Zim Journalists Pin Hopes On ConCourt To Revoke Defamation Laws

Harare, February 25, 2015 – Zimbabwean journalists on Wednesday petitioned the country’s apex court seeking an order declaring a criminal defamation law to be unconstitutional in terms of the new governance charter.

Zimbabwean authorities have over the years abused criminal defamation laws under Section 96 of the Criminal Law (Codification and Reform) Act to restrict freedom of the media through arresting and prosecuting journalists and other citizens.

The Media Institute of Southern Africa (MISA Zimbabwe) together with some senior journalists took Justice, Legal and Parliamentary Affairs Minister Emmerson Mnangagwa, Information, Media and Broadcasting Services Minister Jonathan Moyo and Attorney-General Prince Machaya to court seeking an order for criminal defamation to be declared unconstitutional.

Last week, the Constitutional Court declared criminal defamation as unconstitutional under the old constitution. This followed a challenge filed by journalists Nevanji Madanhire and Nqaba Matshazi who were arrested and prosecuted in 2011 for allegedly violating Section 96 of the Criminal Law (Codification and Reform) Act.

In the application, MISA Zimbabwe and journalists Nqaba Matshazi, Sydney Saize and Godwin Mangudya together with Roger Stringer, an independent publishing consultant, argued that there is even greater justification for criminal defamation to be struck off in terms of the new constitution because the provisions for freedom of expression and media freedom under the old constitution were even “weaker or narrower” compared to the ones protected under the new dispensation.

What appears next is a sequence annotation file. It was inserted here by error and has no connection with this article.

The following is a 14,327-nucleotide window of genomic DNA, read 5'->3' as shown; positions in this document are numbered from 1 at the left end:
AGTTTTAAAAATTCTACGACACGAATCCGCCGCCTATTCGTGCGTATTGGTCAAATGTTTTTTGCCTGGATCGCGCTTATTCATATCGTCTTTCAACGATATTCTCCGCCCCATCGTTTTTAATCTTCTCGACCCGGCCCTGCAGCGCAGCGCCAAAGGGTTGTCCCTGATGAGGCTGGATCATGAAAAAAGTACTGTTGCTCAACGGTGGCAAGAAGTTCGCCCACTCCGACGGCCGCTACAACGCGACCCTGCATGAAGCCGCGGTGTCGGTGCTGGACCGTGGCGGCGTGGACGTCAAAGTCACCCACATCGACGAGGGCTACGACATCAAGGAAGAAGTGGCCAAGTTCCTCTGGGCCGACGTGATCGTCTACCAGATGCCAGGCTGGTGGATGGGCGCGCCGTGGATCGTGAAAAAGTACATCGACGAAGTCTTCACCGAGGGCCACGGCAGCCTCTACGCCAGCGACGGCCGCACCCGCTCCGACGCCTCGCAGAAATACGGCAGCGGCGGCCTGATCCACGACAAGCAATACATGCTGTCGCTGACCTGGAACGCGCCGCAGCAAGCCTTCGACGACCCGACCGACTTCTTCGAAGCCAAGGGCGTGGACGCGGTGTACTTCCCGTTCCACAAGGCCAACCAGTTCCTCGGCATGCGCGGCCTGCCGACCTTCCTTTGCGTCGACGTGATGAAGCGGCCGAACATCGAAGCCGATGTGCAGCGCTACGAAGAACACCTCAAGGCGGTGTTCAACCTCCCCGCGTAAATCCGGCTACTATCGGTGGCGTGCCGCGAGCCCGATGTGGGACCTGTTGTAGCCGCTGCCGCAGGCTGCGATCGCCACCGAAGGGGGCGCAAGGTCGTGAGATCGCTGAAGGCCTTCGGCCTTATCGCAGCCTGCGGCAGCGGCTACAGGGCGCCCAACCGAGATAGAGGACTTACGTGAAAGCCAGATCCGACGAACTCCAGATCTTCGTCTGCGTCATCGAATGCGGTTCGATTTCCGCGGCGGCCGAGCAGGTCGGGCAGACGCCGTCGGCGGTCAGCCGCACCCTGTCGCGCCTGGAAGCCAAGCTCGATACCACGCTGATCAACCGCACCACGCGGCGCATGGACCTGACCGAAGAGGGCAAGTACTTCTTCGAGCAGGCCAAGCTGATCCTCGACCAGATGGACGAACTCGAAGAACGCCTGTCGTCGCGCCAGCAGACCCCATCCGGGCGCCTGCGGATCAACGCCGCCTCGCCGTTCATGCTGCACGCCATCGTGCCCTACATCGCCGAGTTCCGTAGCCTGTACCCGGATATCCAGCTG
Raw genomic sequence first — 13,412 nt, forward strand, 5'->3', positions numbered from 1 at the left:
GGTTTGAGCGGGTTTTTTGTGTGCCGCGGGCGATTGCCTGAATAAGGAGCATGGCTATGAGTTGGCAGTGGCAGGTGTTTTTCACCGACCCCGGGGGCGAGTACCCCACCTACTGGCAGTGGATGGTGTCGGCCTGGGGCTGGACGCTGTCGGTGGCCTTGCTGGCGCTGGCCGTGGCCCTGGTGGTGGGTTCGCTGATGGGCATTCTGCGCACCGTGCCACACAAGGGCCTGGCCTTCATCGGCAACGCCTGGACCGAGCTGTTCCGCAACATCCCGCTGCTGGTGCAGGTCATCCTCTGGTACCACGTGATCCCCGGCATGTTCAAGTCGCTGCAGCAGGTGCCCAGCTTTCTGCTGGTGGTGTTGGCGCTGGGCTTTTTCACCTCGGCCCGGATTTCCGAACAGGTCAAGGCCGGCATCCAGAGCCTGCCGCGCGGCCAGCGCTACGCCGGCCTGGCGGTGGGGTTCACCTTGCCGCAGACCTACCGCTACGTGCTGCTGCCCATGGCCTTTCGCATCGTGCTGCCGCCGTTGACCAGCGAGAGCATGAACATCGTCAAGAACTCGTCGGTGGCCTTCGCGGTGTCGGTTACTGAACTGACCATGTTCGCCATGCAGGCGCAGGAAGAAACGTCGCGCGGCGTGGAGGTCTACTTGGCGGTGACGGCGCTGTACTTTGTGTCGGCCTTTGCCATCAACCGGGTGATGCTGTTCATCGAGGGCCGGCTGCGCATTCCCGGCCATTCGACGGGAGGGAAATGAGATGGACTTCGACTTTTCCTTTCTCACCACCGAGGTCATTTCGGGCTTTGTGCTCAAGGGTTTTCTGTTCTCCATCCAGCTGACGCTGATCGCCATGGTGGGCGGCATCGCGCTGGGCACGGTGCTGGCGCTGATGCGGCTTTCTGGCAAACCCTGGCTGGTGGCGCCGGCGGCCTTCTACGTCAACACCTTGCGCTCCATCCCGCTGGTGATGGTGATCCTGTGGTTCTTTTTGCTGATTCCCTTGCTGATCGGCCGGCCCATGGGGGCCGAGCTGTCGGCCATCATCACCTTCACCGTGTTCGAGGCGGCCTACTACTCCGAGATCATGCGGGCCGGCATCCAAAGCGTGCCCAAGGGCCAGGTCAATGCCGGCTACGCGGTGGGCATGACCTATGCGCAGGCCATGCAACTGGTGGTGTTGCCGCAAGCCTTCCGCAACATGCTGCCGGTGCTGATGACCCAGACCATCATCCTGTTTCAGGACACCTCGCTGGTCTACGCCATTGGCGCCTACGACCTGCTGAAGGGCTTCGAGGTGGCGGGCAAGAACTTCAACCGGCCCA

“It is now internationally and domestically recognised that freedom of expression and freedom of the media, as read with the right to access of information are extremely important to the proper functioning of any credible democracy. Resultantly, any law, practice or administrative arrangement that curtails these rights must be impugned, if not outlawed,” reads part of the application filed Wednesday by Chris Mhike, a prominent media and human rights lawyer.

The applicants argued that Section 96 of the Criminal Law (Codification and Reform) Act (Chapter 9:23), is unconstitutional as it does not comply with Sections 61 and 62 of the Constitution and should be struck off.

Sections 61 and 62 of the new Constitution protect the right to freedom of expression, media freedom and access to information.

Moyo has been advocating for the scrapping of defamation laws and this week criticised the abuse of libel laws to arrest and prosecute journalists.

Dozens of local and foreign journalists have been arrested and prosecuted in the past on criminal defamation charges or under the obnoxious Access to Information and Protection of Privacy Act and this has resulted in media monitors blacklisting Zimbabwe as a dangerous place to practice journalism